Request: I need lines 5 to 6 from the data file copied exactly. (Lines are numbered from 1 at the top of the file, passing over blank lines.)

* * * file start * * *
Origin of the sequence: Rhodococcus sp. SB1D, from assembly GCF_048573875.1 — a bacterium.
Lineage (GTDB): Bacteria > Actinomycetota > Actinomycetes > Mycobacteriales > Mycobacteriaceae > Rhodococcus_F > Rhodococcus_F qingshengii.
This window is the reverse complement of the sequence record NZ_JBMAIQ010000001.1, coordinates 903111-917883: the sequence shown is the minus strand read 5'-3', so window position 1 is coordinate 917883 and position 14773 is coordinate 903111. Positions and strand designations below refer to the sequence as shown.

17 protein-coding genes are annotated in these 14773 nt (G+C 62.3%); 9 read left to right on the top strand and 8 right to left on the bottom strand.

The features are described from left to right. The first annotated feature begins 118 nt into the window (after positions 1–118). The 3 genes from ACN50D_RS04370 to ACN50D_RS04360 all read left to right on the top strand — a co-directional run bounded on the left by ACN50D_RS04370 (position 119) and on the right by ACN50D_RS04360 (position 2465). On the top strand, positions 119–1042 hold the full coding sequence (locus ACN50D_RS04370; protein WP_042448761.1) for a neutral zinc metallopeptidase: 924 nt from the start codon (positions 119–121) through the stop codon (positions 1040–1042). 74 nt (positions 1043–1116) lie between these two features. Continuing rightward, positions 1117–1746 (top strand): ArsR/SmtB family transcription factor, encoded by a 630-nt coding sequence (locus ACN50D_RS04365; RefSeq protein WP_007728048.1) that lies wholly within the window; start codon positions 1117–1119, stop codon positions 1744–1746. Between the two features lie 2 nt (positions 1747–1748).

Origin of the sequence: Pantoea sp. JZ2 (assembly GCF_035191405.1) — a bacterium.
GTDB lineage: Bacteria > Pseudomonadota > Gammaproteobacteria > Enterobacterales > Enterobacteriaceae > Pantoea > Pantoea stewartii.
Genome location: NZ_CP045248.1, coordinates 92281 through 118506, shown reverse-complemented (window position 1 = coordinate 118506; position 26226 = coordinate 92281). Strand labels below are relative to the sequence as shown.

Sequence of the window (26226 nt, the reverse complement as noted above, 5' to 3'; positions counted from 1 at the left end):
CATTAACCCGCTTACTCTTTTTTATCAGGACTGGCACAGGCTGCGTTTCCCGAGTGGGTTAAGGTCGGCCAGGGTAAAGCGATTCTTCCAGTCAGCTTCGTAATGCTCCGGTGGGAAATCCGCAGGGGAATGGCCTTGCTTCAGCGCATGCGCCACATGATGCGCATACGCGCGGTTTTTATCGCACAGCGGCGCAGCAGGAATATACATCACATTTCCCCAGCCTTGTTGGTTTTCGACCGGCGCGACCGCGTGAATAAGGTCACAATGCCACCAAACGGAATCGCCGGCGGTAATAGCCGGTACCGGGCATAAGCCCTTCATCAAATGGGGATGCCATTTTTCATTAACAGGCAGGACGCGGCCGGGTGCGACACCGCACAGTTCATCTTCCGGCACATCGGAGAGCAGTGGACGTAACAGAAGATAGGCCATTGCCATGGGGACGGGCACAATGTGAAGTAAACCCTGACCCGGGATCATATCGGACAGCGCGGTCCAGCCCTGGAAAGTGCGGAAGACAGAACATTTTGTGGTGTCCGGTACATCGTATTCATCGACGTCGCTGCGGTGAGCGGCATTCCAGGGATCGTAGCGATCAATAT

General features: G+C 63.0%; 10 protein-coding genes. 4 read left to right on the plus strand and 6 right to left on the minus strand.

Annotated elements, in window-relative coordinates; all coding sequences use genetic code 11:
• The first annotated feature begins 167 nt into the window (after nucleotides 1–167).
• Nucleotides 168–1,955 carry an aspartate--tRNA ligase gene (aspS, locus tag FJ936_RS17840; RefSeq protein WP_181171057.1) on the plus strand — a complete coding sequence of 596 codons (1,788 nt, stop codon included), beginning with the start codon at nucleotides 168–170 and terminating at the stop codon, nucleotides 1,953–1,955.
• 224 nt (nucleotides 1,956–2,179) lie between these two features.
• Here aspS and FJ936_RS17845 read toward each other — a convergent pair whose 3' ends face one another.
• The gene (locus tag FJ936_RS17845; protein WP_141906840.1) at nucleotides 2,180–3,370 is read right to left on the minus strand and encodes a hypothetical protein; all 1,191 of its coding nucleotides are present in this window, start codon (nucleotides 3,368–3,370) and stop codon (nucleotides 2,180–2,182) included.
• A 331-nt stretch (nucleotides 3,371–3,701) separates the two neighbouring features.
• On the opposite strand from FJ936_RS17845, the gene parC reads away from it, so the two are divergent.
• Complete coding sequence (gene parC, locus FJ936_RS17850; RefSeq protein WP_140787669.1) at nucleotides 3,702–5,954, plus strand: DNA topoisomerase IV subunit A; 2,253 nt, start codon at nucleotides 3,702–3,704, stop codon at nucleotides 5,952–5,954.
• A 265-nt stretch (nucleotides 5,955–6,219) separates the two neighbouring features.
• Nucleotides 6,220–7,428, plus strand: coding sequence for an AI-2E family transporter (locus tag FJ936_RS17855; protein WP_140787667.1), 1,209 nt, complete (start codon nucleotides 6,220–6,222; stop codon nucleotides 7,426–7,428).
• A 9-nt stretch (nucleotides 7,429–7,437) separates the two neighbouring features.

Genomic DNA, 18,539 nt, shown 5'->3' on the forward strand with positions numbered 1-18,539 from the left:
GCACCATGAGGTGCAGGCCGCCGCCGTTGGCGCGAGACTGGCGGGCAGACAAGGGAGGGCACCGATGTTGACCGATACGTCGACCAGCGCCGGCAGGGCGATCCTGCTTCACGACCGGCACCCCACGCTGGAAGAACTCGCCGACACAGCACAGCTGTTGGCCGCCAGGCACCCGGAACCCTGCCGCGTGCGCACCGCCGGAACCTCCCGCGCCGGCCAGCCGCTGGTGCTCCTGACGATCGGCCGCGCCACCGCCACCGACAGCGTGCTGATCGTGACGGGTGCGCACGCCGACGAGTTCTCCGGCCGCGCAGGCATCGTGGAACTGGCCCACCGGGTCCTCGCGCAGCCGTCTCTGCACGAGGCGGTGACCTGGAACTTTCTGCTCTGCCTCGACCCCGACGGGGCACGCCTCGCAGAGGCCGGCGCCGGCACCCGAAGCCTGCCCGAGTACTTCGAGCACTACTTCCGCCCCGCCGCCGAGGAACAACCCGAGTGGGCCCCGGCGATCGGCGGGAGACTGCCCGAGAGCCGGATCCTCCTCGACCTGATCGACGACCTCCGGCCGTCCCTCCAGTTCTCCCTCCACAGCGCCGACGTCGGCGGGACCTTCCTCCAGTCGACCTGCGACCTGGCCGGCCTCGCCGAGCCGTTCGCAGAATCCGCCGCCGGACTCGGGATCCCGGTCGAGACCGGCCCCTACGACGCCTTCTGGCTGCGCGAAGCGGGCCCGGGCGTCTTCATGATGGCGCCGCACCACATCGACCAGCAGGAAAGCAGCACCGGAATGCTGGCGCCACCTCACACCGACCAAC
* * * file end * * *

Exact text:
The features are described from left to right. The first annotated feature begins 118 nt into the window (after positions 1–118). The 3 genes from ACN50D_RS04370 to ACN50D_RS04360 all read left to right on the top strand — a co-directional run bounded on the left by ACN50D_RS04370 (position 119) and on the right by ACN50D_RS04360 (position 2465). On the top strand, positions 119–1042 hold the full coding sequence (locus ACN50D_RS04370; protein WP_042448761.1) for a neutral zinc metallopeptidase: 924 nt from the start codon (positions 119–121) through the stop codon (positions 1040–1042). 74 nt (positions 1043–1116) lie between these two features. Continuing rightward, positions 1117–1746 (top strand): ArsR/SmtB family transcription factor, encoded by a 630-nt coding sequence (locus ACN50D_RS04365; RefSeq protein WP_007728048.1) that lies wholly within the window; start codon positions 1117–1119, stop codon positions 1744–1746. Between the two features lie 2 nt (positions 1747–1748).

Origin of the sequence: Pantoea sp. JZ2 (assembly GCF_035191405.1) — a bacterium.